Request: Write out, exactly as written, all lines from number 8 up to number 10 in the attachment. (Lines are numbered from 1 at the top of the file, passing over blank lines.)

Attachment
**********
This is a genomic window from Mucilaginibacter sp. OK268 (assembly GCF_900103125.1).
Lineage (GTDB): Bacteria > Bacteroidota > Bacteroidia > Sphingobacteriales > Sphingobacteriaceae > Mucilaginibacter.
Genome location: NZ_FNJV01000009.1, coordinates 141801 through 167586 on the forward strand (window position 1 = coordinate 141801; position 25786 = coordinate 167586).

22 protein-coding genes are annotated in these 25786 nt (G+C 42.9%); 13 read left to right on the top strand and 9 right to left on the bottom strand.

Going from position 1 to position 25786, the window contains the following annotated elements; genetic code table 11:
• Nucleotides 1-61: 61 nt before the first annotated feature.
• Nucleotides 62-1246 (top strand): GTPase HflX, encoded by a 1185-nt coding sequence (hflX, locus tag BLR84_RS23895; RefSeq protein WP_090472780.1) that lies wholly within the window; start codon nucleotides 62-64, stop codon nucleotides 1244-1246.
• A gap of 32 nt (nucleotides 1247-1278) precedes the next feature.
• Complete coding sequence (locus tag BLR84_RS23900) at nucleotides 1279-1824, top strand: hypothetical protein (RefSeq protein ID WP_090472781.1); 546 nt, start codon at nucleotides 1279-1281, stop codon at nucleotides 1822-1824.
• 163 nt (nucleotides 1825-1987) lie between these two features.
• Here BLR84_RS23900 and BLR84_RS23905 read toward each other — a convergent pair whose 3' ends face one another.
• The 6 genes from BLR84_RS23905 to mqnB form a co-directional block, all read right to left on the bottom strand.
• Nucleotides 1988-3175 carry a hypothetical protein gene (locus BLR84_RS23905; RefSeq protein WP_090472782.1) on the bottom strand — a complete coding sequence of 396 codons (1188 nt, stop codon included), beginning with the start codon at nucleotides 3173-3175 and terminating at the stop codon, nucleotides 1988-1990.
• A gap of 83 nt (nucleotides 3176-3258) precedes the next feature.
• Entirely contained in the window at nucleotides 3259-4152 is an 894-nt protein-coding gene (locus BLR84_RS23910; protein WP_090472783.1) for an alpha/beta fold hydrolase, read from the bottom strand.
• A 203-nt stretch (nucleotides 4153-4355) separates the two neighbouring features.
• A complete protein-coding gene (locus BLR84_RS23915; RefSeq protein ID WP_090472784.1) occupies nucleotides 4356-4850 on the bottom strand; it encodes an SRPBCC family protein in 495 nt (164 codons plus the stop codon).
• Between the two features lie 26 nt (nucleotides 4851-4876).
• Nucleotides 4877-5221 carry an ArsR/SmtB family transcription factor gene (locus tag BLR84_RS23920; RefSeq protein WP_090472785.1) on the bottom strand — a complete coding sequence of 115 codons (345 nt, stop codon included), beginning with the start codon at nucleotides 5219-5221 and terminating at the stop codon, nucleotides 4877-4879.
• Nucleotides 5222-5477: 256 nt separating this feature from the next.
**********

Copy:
• A gap of 32 nt (nucleotides 1247-1278) precedes the next feature.
• Complete coding sequence (locus tag BLR84_RS23900) at nucleotides 1279-1824, top strand: hypothetical protein (RefSeq protein ID WP_090472781.1); 546 nt, start codon at nucleotides 1279-1281, stop codon at nucleotides 1822-1824.
• 163 nt (nucleotides 1825-1987) lie between these two features.